The short history of the rhino thing

Do you remember the story of the six blind men and the elephant?

It was six men of Indostan
To learning much inclined,
Who went to see the Elephant
(Though all of them were blind),
That each by observation
Might satisfy his mind.

Each blind man generalizes from his local perception to the whole elephant.


They don’t arrive to a consensus about what the elephant is.

And so these men of Indostan
Disputed loud and long,
Each in his own opinion
Exceeding stiff and strong,
Though each was partly in the right,
And all were in the wrong!

Why? Probably because their blindness means a lack of geometrical expertise. Coupled with their unwillingness for conversation, they don’t succeed into transforming the elephant into a thing.

But what is a thing? It is not an object, it is a conversation, and in the same time is the conversation about something.

An object is a  reification of a thing. Reality is made by objects, by consequence. For more along this line of thinking (inspired  by Kenneth Olwig) see Internet of things not internet of objects.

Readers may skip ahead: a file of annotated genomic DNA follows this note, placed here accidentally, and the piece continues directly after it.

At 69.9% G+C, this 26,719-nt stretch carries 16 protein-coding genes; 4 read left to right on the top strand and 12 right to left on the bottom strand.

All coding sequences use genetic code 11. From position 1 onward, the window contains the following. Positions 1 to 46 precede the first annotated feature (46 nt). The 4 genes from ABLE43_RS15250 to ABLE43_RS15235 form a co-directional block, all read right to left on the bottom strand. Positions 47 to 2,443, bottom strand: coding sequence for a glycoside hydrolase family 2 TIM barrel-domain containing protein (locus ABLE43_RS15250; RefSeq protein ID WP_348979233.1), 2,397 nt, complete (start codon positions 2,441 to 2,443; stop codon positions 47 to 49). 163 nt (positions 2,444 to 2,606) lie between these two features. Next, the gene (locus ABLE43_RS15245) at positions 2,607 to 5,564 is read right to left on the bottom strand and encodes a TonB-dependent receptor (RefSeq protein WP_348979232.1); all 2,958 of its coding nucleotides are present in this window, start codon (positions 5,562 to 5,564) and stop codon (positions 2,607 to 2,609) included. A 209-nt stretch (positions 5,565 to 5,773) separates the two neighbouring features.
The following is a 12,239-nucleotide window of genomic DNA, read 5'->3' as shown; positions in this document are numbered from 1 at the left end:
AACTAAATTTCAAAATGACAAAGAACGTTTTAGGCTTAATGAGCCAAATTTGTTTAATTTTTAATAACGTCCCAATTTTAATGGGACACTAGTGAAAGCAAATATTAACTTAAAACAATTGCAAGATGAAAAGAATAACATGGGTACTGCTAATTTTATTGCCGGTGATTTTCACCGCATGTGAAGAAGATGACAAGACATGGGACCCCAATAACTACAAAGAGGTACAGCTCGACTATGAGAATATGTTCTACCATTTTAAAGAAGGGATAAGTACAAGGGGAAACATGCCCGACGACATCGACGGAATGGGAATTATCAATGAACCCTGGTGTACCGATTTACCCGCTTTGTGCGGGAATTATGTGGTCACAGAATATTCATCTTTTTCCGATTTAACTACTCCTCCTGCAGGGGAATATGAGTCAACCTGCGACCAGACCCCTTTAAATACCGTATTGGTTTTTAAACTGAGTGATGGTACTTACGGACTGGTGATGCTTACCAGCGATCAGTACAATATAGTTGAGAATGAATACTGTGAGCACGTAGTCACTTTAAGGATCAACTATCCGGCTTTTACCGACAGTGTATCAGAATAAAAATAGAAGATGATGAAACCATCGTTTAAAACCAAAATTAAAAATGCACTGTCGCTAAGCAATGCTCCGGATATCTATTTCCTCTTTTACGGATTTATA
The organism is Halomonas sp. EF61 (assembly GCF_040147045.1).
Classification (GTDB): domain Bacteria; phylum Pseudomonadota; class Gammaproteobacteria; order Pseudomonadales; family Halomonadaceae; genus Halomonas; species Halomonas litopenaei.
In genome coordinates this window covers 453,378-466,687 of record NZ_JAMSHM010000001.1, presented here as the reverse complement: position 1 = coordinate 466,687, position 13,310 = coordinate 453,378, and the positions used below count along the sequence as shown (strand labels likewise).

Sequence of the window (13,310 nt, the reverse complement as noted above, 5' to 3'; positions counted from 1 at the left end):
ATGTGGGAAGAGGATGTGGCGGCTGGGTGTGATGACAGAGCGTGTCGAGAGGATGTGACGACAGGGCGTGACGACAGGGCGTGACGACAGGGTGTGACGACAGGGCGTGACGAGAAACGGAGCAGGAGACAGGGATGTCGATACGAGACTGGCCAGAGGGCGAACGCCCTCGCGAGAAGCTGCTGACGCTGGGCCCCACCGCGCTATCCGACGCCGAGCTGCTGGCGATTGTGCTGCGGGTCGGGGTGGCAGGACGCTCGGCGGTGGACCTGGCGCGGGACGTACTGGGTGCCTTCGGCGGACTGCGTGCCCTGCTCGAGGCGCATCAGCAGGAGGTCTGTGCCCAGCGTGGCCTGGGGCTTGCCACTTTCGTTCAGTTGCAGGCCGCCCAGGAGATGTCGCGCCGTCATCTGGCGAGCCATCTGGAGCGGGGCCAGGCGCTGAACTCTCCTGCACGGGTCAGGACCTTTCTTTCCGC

But this is only a story, right?

This  is the real history about the rhino thing. I am not talking about living rhinoceros, I am talking about how it went about the appearance of the rhino thing.

You may see this  history as an evolved version of the story of the six blind men and the elephant, where the six blind men arrive to have a conversation about the elephant and they succeed into transforming the elephant into a thing (i.e. they agree about the qualities, shape, location and uses of the elephant, as they felt it).

Only it is not about an elephant, but about a rhinoceros. Details, if you missed the link, HERE.


Later on, the rhino thing becomes an object, in fact many objects, among them a emblem used by an Italian duke


and a  real, 3D sculpture made by a Spanish artist (which you can feel and locate using GPS coordinates).


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